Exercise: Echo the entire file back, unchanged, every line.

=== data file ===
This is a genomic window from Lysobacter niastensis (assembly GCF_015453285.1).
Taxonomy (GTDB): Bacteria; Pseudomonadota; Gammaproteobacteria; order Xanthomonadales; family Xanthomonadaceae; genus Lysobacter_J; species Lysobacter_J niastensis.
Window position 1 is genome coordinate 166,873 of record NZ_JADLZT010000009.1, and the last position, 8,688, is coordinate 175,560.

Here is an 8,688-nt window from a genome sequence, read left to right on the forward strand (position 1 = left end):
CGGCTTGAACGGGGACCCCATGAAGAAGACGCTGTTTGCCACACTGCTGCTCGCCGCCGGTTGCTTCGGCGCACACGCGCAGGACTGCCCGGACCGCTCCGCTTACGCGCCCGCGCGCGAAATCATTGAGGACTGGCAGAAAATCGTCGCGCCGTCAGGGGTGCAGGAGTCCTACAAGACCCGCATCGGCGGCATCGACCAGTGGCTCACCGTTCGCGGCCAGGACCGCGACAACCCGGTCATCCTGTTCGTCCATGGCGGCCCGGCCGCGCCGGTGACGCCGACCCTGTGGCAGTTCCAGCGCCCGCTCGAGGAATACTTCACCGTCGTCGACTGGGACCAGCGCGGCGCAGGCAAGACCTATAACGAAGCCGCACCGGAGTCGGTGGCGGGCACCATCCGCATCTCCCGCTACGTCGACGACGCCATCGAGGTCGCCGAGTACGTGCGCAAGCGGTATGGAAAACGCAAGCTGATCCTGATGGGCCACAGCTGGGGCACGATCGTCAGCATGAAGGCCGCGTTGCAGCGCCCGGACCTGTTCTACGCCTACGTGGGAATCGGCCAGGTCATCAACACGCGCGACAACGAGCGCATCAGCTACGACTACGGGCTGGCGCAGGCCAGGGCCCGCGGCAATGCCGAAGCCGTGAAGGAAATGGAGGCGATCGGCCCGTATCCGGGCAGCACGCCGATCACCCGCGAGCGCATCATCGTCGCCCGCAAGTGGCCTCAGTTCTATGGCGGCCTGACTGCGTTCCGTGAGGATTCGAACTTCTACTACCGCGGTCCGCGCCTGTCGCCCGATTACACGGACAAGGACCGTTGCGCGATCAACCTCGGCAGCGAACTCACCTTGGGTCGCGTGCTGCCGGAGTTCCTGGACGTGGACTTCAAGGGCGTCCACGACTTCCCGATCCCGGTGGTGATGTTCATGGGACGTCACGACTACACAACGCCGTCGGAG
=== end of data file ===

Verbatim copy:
This is a genomic window from Lysobacter niastensis (assembly GCF_015453285.1).
Taxonomy (GTDB): Bacteria; Pseudomonadota; Gammaproteobacteria; order Xanthomonadales; family Xanthomonadaceae; genus Lysobacter_J; species Lysobacter_J niastensis.
Window position 1 is genome coordinate 166,873 of record NZ_JADLZT010000009.1, and the last position, 8,688, is coordinate 175,560.

Here is an 8,688-nt window from a genome sequence, read left to right on the forward strand (position 1 = left end):
CGGCTTGAACGGGGACCCCATGAAGAAGACGCTGTTTGCCACACTGCTGCTCGCCGCCGGTTGCTTCGGCGCACACGCGCAGGACTGCCCGGACCGCTCCGCTTACGCGCCCGCGCGCGAAATCATTGAGGACTGGCAGAAAATCGTCGCGCCGTCAGGGGTGCAGGAGTCCTACAAGACCCGCATCGGCGGCATCGACCAGTGGCTCACCGTTCGCGGCCAGGACCGCGACAACCCGGTCATCCTGTTCGTCCATGGCGGCCCGGCCGCGCCGGTGACGCCGACCCTGTGGCAGTTCCAGCGCCCGCTCGAGGAATACTTCACCGTCGTCGACTGGGACCAGCGCGGCGCAGGCAAGACCTATAACGAAGCCGCACCGGAGTCGGTGGCGGGCACCATCCGCATCTCCCGCTACGTCGACGACGCCATCGAGGTCGCCGAGTACGTGCGCAAGCGGTATGGAAAACGCAAGCTGATCCTGATGGGCCACAGCTGGGGCACGATCGTCAGCATGAAGGCCGCGTTGCAGCGCCCGGACCTGTTCTACGCCTACGTGGGAATCGGCCAGGTCATCAACACGCGCGACAACGAGCGCATCAGCTACGACTACGGGCTGGCGCAGGCCAGGGCCCGCGGCAATGCCGAAGCCGTGAAGGAAATGGAGGCGATCGGCCCGTATCCGGGCAGCACGCCGATCACCCGCGAGCGCATCATCGTCGCCCGCAAGTGGCCTCAGTTCTATGGCGGCCTGACTGCGTTCCGTGAGGATTCGAACTTCTACTACCGCGGTCCGCGCCTGTCGCCCGATTACACGGACAAGGACCGTTGCGCGATCAACCTCGGCAGCGAACTCACCTTGGGTCGCGTGCTGCCGGAGTTCCTGGACGTGGACTTCAAGGGCGTCCACGACTTCCCGATCCCGGTGGTGATGTTCATGGGACGTCACGACTACACAACGCCGTCGGAG